Former Bolivian President Evo Morales has left Mexico for Cuba on what the Mexican government says is a temporary visit (perhaps for a medical exam) but may in fact be a permanent relocation. The Mexican government was happy to give Morales a lifeline out of Bolivia but given that he’s not exactly part of Donald Trump’s mutual admiration club it would be untenable for them to allow him to remain in Mexico indefinitely. Things would get particularly awkward if Morales were to attempt a political revival in Bolivia, as he’s suggested he might. The Cuban government would be more amenable to something like that, although there’s some speculation he could wind up in Argentina eventually. I’m skeptical that the new Argentine government is going to want to invite discord with Washington, but I suppose we’ll see.
The spread of extremist Christianity among violent gangs, abetted by right-wing politicians, has been wreaking havoc on religious minorities in Brazil—especially practitioners of African-influenced faiths:
As evangelicalism reconfigures the spiritual map in Latin America’s largest country, attracting tens of millions of adherents, winning political power and threatening Catholicism’s long-held dominance, its most extreme adherents — often affiliated with gangs — are increasingly targeting Brazil’s non-Christian religious minorities.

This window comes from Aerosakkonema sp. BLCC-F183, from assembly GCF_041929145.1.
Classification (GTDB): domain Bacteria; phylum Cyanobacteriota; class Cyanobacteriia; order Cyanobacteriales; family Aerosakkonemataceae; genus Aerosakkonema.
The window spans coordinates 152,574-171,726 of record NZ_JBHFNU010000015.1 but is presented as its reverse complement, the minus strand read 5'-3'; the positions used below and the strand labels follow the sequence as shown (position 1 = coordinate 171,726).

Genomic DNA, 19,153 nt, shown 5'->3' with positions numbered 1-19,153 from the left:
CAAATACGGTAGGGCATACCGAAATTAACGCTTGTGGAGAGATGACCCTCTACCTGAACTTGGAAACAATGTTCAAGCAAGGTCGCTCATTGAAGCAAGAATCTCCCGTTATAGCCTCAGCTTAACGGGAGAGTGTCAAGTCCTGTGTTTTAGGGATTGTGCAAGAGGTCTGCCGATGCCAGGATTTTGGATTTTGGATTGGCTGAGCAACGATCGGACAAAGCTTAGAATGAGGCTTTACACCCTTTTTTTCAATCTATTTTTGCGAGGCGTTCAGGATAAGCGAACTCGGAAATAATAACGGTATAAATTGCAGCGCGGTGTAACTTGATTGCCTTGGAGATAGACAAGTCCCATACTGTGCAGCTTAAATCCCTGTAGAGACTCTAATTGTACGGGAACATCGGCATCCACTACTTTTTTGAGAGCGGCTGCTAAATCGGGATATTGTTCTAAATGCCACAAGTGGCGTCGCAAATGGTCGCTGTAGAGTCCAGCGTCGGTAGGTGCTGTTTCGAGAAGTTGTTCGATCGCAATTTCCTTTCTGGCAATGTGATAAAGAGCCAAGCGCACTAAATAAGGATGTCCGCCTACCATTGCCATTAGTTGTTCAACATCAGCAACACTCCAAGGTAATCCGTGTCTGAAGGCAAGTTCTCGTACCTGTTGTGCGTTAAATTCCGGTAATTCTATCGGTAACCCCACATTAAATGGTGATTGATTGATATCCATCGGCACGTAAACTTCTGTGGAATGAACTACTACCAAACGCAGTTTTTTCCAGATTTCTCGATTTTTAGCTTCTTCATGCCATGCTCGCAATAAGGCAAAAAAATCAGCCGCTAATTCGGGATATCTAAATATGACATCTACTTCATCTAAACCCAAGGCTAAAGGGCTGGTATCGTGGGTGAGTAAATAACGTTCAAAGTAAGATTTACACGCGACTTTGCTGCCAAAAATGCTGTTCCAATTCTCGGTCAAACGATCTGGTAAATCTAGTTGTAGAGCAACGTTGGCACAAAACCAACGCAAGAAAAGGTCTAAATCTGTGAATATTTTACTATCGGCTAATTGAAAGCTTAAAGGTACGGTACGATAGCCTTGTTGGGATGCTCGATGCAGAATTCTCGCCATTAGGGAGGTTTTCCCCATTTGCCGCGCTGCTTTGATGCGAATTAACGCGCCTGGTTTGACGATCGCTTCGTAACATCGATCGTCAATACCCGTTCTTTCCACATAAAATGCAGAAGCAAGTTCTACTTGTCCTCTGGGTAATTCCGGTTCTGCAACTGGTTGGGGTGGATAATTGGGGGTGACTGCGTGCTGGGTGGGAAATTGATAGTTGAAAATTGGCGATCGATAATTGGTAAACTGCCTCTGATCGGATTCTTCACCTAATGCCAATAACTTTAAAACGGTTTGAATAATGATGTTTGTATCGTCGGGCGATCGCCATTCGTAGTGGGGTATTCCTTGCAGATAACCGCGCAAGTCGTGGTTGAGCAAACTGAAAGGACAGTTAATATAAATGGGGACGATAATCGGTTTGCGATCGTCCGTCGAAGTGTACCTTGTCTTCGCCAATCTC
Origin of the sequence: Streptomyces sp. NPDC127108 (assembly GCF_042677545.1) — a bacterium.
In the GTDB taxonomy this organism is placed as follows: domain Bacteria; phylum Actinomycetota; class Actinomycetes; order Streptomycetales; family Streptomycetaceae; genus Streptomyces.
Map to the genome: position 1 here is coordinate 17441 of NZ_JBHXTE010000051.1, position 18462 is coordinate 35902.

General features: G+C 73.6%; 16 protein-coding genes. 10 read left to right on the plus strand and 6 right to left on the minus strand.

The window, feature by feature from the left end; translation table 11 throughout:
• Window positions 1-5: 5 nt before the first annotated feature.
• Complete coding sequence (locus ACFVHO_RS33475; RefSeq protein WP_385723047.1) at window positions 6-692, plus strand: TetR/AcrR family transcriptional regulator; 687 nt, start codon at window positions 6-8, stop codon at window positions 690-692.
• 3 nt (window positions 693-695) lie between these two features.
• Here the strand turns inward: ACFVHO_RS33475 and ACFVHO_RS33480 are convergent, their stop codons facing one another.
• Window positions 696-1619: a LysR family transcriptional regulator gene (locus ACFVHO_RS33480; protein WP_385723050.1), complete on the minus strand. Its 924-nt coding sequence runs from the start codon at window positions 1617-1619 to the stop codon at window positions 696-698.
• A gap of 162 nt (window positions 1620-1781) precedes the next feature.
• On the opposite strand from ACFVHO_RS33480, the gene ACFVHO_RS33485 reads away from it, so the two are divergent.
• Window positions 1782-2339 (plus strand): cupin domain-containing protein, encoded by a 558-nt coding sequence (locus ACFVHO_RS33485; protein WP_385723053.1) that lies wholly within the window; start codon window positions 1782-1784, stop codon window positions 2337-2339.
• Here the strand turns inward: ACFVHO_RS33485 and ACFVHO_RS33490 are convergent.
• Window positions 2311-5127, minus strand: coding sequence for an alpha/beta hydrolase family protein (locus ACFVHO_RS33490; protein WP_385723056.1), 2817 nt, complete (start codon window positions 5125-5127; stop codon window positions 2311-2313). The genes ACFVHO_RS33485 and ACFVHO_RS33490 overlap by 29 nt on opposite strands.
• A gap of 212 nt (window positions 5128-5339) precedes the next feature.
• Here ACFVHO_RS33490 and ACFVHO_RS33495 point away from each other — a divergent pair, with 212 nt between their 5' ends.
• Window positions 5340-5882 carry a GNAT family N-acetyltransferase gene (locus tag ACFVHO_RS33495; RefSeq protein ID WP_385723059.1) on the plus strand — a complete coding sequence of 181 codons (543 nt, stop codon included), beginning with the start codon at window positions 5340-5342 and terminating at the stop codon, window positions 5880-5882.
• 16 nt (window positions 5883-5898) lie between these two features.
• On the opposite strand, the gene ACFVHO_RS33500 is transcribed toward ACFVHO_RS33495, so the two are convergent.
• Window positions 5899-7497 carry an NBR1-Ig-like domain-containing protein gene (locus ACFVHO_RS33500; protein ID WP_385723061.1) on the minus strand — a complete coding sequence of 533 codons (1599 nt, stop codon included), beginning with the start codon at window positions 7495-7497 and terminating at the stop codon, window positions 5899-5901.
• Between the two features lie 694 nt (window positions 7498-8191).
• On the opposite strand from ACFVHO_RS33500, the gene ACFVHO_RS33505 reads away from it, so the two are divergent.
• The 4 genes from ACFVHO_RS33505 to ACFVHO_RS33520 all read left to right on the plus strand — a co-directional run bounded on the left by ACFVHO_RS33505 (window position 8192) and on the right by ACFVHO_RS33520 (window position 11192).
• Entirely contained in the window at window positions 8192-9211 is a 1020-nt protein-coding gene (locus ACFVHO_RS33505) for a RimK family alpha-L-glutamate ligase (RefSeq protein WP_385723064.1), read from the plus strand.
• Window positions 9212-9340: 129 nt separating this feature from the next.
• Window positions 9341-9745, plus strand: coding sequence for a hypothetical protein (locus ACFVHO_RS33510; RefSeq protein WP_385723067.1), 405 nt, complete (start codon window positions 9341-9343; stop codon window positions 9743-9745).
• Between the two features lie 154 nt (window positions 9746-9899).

Priests have been killed. Children have been stoned. An elderly woman was seriously injured. Death threats and taunts are common. Gangs are unfurling the flag of Israel, a nation seen by some evangelicals as necessary to bringing about the return of Christ.
Candomblé — like Santería and Voodoo, rooted in the belief systems brought to Latin America by enslaved people from West Africa — is vanishing from entire communities.
“Some of them call themselves ‘Jesus drug dealers,’ creating a unique identity,” said Gilbert Stivanello, commander of the Rio police department’s crimes of intolerance unit. “They carry weapons and sell drugs, but feel entitled to forbid African-influenced religions by stating that they are related to the devil.”
Finally, the FBI is reportedly treating Friday’s shooting by a Saudi military officer named Mohammed Saeed Alshamran at Naval Air Station Pensacola as a terrorist incident. Juan Cole compiles the mounting evidence that the shooter was indeed a terrorist: